At the Muses studio, you can feel the energy of the intimate group of students crowding around a sewing machine. Their concentration is palpable as they direct their full attention to the demonstrations by their skillful instructors. There’s no doubt that the spirit of each class is fueled by the diverse students, who come from a vast array of backgrounds and experience levels, but the core of the Muses curriculum is their amazing team of instructors.
Rosie Casey is one of the first instructors for the Muses training program. As an instructor for Muses, Rosie faces typical challenges and rewards that come with leading any class, such as keeping track of how well students understand the concepts, and the joy of seeing students making extraordinary work. However, the Muses studio is not an ordinary classroom, and with that, instructors must find ways to face the unique challenges that come with it. Luckily, Rosie’s creative background has given her a range of skills to tackle anything that comes her way.
Rosie has had a lifelong love for fabric and sewing, learning how to make garments from commercial patterns since the age of 11. After receiving a BFA at the University of Michigan in an interdisciplinary program where she focused on surface design and textiles, she spent a year and a half teaching ESL in Japan and traveling to Montreal and Nepal. After spending time traveling and honing in on her interests, she found herself in Seattle in 2010, where she joined the Apparel Design and Development program at Seattle Central College. Upon completion of her program, she landed a position at Tommy Bahama as Assistant Apparel Designer, where she was eventually promoted to Associate Designer.
Seeing the economic disparities in the world during her travels motivated her to use what she knew to make a difference through ethical and Fair Trade apparel. After a serendipitous online search in 2014, she found Muses, and joined their team in time to help with their first fundraising event just a year ago. With her teaching experience, technical skill, and desire to be involved with ethical fashion, it was a perfect fit.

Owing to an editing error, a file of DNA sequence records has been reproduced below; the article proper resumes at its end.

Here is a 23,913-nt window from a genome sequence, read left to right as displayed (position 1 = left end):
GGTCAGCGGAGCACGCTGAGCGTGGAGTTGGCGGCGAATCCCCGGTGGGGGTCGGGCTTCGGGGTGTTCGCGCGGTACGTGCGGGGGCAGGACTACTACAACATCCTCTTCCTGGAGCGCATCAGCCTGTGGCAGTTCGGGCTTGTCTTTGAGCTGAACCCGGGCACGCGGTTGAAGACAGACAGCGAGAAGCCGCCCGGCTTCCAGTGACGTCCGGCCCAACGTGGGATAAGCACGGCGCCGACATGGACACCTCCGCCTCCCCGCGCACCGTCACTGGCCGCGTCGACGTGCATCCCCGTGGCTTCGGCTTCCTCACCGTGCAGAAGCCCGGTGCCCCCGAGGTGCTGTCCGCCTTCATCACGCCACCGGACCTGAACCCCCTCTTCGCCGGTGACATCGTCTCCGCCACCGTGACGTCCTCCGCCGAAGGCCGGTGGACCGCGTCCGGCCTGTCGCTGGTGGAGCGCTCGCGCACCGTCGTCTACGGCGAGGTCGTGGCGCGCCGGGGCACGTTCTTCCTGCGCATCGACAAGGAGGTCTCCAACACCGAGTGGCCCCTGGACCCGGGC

The Muses classroom has an average of 7 students each term, making it a focused learning environment where student and teacher communicate directly each class. As many of the students have immigrated to the US from other countries, language barriers are a challenge that Rosie faces regularly. Though, having lived abroad while teaching ESL, this is familiar territory for her. She finds that exploring new ways to teach concepts that don’t rely on language alone is a very human and natural experience of communication.
After 3 sessions of students, Rosie says that one of the best feelings as an instructor comes from when students achieve their goal of finding employment in the industry. Since Muses courses began, students have been employed by various companies such as Filson, Northwest Safety Clean, or Nordstrom; but one of the most rewarding moments was working with a student who didn’t have any previous sewing experience in her third round of students.
Muses typically seeks to find individuals who have some sewing experience, and after conducting interviews, instructors get a sense of prospective students’ skill levels with a sewing test. One student came to the interview with a friend and didn’t have experience, but Rosie saw from the beginning that she had the right attitude to learn, so she invited her to join the class. Rosie recalls that the “energy in that class was warm and positive,” and was able to help that student gain the skills she needed to complete the program and successfully learn the skills necessary for a job in the industry.
Fueled by a desire to continue working with her hands and on a machine, Rosie has now found a new career path at Swift Industries, a bicycle bag company based in Ballard. Her passion for ethical business practices and excellence in handmade goods is the common thread in all aspects of her career, making her an integral part of the Muses team.